Towards a Just Distribution of Student Funding to Youth with Learning Disabilities in Vocational Education and Training
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Learning disability
technical and vocational education and training colleges
national student financial aid scheme

How to Cite

Nkambule, B., & Ngubane, S. A. (2023). Towards a Just Distribution of Student Funding to Youth with Learning Disabilities in Vocational Education and Training. Research in Educational Policy and Management, 5(2), 124-143.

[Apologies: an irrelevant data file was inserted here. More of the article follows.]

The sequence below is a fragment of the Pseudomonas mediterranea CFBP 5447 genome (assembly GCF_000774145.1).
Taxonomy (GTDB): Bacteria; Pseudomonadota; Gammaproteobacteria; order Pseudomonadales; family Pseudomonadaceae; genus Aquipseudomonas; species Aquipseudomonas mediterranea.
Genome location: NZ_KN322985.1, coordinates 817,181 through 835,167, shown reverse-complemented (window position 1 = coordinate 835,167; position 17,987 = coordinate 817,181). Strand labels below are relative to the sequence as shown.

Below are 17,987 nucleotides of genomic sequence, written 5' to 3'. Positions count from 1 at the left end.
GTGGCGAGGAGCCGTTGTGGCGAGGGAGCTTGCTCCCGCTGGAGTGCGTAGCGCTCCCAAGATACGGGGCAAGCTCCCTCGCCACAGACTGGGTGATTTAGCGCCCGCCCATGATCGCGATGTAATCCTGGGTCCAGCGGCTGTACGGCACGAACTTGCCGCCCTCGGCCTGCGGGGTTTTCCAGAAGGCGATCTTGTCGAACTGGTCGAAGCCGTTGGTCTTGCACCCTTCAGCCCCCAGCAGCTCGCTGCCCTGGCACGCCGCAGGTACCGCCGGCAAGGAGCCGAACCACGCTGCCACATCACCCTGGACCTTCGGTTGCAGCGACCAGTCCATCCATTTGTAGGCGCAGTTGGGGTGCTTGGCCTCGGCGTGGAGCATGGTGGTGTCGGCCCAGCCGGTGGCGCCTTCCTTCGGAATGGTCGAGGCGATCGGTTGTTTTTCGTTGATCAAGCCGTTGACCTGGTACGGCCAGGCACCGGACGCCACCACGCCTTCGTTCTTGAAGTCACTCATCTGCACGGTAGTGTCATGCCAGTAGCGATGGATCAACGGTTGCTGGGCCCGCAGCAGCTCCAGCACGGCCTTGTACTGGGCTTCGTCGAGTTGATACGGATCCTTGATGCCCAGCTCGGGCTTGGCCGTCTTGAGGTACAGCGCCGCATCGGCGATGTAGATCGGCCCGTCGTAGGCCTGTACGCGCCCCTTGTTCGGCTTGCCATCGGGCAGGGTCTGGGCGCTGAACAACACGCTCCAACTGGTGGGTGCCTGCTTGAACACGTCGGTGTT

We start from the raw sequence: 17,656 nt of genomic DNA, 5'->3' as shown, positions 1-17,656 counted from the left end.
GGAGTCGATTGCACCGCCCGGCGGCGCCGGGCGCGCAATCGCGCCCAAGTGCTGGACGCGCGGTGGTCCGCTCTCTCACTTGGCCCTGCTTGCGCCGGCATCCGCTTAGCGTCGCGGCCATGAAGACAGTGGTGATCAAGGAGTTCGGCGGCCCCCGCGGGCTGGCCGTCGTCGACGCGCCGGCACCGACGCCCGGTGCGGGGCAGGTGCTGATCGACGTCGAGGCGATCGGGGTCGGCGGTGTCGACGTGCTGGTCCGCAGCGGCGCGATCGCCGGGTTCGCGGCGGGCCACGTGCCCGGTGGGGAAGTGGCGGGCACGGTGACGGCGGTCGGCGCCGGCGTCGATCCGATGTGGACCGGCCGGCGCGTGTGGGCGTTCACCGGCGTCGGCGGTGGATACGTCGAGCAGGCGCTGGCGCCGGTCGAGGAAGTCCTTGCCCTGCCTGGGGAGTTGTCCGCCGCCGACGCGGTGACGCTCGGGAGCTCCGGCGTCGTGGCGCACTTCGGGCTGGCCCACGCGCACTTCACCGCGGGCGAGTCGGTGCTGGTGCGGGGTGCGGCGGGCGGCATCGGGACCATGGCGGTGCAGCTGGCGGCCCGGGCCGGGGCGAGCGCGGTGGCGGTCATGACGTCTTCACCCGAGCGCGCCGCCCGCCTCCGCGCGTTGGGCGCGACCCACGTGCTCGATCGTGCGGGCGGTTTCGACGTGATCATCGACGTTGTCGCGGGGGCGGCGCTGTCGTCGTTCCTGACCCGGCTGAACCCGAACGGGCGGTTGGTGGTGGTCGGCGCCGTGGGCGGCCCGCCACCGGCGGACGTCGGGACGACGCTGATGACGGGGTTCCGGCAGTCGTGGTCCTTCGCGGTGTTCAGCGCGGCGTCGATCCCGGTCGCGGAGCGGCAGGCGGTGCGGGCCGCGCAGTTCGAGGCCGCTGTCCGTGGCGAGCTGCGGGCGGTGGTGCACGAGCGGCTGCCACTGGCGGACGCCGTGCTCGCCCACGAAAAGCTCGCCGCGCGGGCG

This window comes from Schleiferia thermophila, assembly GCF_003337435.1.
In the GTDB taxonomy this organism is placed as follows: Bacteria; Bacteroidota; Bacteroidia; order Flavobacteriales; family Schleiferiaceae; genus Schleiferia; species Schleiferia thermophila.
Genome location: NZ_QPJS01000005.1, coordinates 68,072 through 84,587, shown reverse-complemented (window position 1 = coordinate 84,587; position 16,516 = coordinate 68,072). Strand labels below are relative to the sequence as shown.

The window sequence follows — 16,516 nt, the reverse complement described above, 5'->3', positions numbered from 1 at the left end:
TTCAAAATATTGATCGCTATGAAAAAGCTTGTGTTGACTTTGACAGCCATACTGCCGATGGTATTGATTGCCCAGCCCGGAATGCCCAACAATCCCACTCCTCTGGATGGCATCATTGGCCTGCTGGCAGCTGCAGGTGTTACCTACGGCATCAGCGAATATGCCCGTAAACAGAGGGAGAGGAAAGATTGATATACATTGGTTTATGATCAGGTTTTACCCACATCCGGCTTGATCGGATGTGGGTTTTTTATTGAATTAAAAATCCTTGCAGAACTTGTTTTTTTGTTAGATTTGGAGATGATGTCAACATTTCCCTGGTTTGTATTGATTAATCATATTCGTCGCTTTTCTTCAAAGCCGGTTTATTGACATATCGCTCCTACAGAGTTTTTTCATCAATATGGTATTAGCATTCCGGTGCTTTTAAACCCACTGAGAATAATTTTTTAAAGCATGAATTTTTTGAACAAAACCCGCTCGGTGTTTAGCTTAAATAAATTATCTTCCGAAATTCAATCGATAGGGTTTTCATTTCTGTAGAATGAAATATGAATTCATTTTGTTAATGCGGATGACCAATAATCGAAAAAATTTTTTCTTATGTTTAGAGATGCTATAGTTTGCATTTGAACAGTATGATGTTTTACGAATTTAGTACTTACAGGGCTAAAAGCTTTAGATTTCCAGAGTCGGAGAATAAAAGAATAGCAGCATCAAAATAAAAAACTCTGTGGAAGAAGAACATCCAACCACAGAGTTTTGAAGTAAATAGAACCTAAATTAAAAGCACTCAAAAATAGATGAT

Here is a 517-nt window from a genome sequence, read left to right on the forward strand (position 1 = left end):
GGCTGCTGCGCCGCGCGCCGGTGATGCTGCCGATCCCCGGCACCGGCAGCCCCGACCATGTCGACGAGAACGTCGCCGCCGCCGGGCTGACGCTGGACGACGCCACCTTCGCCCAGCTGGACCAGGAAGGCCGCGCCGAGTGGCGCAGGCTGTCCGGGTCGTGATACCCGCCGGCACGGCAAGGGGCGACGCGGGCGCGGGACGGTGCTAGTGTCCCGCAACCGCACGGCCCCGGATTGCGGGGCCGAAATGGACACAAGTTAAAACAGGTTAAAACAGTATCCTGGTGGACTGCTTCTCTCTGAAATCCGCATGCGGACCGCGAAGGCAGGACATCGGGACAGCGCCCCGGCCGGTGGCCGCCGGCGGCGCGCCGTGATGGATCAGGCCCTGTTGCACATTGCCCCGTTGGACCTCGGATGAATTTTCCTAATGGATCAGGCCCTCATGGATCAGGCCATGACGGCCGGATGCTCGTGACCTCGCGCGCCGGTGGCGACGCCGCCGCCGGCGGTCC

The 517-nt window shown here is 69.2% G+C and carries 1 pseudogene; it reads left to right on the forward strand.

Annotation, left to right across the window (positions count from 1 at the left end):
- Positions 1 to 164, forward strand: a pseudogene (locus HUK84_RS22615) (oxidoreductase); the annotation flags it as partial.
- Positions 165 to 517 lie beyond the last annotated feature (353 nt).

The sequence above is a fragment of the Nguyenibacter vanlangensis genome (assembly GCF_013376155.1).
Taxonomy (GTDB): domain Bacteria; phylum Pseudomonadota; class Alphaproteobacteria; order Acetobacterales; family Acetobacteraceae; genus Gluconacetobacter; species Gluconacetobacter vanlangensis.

The funding of higher-education students contributes to their skills development and renders them employable and self-sustainable. Research indicates that the National Student Financial Aid Scheme (NSFAS) (a South African tertiary education government funding agency) has done remarkably well in funding a large number of students from historically disadvantaged backgrounds to pursue vocational training. Having noted that disability is an under-researched topic in the South African Technical Vocational Education and Training (TVET) context, the authors employed a qualitative critical discourse analysis (CDA) approach to analyse the tonal voice of the NSFAS policy text and generate a thematic depiction of its stance on the funding of persons with learning disabilities. A further review of 77 primary and secondary data sources was conducted to triangulate the findings drawn from the NSFAS policy text. The paper exposes the plight of youth with learning disabilities who, due to limited aptitude for academic learning, often languish on the periphery of the entrepreneurial and occupational worlds of work as observers or—if lucky enough to gain entry—serve as unaccredited (self-taught or naturally gifted) semi-skilled and secondary contributors to innovative ideas. Drawing on the United Nation’s Sustainable Development Goal 4 and Amartya Sen’s Capability Approach, the paper highlights the need for a funding policy that acknowledges: 1) the element of heterogeneity in disability; 2) the adoption of a funding eligibility criteria that ensure inclusion and equality for all; and, finally, 3) the need for the funding of learning programmes that accommodate diverse learning styles, developmental needs and knowledge consumption of youth with disabilities. It further advocates for broad-based youth development so that no young person—with or without a disability— lacks access to occupational training to ply a trade in the professional, artisanal, creative, or entrepreneurial realms of the knowledge economy.
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